TWO POEMS by Ellen Wise


The islands, viewed from above, nest like a set of french curves set in a
case of faded blue plush. Sand, as it migrates, becomes the body of its
own changed shape. By skiff, we pass through winding cuts lined in a
dense, black mud pliant enough to be carved, or dissolved. Past banks
anchored by high grasses, going green to gold, to gray. The great blue
heron casts a cold eye and registers her complaint. A marsh blackbird sits
perpendicular to a reed, flaunts his bright patch, an unofficial channel
mark: red, right, returning. The shorebirds are gone. Shearwater,
oystercatcher, sandpiper, curlew. The surf scatters its scoured shells.
The last standing, cobbled-together shack on stilts leans into itself.



Last tincture of pink infuses the Marshyhope;
a trillion bugs chant lamentations to the fading day.

The current snakes away as slow as crabbers’ talk
of plumb-stem bows and counter-sterns, dead-rise destinations.

Ask an old man how his scow’s been holding up, he might say:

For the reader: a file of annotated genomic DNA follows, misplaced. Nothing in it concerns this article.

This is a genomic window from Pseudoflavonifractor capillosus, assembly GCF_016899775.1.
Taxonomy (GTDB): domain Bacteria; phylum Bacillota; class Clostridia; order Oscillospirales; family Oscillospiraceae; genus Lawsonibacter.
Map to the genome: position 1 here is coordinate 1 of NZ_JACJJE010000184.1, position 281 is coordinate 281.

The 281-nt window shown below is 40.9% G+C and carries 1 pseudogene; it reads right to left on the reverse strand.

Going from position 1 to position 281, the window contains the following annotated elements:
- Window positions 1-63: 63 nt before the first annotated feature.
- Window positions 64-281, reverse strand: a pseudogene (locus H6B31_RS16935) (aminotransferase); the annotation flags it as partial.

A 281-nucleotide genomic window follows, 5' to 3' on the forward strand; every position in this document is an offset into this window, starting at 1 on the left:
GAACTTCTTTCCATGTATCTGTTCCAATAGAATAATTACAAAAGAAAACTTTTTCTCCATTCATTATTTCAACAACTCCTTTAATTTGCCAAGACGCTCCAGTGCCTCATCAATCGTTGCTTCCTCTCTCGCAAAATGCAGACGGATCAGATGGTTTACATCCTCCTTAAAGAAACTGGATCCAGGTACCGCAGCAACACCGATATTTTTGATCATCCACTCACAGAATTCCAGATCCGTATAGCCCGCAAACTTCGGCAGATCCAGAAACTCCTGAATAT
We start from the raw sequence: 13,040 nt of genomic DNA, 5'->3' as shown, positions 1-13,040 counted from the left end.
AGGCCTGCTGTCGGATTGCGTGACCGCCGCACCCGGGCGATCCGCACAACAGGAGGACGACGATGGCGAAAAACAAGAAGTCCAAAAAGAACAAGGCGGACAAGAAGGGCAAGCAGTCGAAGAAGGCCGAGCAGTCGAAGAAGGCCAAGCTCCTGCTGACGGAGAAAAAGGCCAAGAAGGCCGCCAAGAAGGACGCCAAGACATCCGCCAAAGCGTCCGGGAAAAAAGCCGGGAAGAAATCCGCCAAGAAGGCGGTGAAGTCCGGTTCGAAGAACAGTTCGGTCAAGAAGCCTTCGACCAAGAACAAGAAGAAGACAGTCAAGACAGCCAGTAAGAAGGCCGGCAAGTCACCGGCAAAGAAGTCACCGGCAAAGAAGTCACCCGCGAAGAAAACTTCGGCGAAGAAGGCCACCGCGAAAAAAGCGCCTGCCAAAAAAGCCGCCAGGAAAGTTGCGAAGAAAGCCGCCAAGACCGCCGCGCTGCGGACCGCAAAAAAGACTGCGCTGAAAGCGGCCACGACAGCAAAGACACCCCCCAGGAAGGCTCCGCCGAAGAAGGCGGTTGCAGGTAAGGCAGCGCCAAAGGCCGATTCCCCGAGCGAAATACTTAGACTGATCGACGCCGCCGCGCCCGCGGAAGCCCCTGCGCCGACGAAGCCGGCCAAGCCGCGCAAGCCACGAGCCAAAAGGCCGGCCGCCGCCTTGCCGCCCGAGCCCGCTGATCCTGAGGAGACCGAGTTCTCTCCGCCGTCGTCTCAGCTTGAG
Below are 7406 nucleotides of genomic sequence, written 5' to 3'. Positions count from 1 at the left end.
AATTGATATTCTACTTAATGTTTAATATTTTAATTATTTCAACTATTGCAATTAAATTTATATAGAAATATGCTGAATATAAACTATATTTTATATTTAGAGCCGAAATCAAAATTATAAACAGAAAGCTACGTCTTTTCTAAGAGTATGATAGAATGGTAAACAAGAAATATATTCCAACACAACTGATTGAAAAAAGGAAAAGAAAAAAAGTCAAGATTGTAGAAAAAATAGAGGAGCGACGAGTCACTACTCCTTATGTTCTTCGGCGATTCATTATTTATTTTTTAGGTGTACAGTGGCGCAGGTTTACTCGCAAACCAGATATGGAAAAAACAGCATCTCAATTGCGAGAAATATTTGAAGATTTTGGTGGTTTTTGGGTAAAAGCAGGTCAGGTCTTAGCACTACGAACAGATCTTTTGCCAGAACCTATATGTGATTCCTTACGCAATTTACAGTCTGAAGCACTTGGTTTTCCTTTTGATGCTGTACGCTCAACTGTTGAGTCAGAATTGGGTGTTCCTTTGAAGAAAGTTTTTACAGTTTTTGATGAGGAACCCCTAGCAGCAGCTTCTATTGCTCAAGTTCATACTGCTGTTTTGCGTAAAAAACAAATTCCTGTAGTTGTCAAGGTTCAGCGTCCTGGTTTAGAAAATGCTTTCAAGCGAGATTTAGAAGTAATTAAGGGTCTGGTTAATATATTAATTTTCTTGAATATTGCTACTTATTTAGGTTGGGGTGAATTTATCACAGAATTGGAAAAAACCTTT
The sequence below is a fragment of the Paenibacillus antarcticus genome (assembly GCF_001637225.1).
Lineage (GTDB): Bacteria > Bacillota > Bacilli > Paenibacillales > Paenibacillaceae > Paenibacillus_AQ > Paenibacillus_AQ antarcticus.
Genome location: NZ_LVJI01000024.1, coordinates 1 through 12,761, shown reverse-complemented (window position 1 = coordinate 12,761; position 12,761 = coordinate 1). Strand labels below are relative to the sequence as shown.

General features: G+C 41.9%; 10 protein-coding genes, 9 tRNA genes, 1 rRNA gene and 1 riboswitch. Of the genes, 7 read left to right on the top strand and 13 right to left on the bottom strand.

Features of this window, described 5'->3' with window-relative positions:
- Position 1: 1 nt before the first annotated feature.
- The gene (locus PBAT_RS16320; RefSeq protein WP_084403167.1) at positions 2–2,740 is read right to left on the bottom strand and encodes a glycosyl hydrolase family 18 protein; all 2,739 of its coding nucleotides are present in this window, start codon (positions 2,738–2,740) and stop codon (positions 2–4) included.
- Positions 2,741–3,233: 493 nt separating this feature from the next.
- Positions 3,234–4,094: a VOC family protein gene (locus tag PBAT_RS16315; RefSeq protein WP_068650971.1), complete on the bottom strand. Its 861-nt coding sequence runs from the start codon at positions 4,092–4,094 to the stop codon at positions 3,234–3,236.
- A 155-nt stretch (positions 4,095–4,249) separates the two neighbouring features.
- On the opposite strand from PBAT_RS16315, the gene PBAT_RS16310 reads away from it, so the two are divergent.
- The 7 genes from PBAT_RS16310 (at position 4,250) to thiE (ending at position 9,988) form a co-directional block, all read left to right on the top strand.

She’s still leaking, could use right smart of caulk,

but her engine’s still a honey, and crabs is sweet this season.
Stink of salt marsh punctuates the low tide’s loss.

A great blue, bowed among the mallows, shrugs;
her prehistoric squawk backwashes bank to muddy bank.

Legs splayed, she casts her awkward weight against the dark
as though to wedge a hatch from sliding shut.

Caught, between apricot dusk and its sly, inverted face
a brackish swamp, she doesn’t so much fly—

(broad, uneven wingbeats echo down the shallows)
                                —as kedge herself toward lightness.


ELLEN WISE has five poems set as a song-cycle by classical composer Adolphus Hailstork. Named for her title poem, Ventriloquist Acts of God, the collaborative work was performed in 2009 at the Manhattan School of Music and in Auvillar, France. She was semifinalist for the Pablo Neruda Prize in Poetry and selected as Mid-Atlantic Arts Foundation Creative Fellow. Her poems have appeared in numerous literary journals. She serves as board member for Perugia Press, publisher of emerging women poets.

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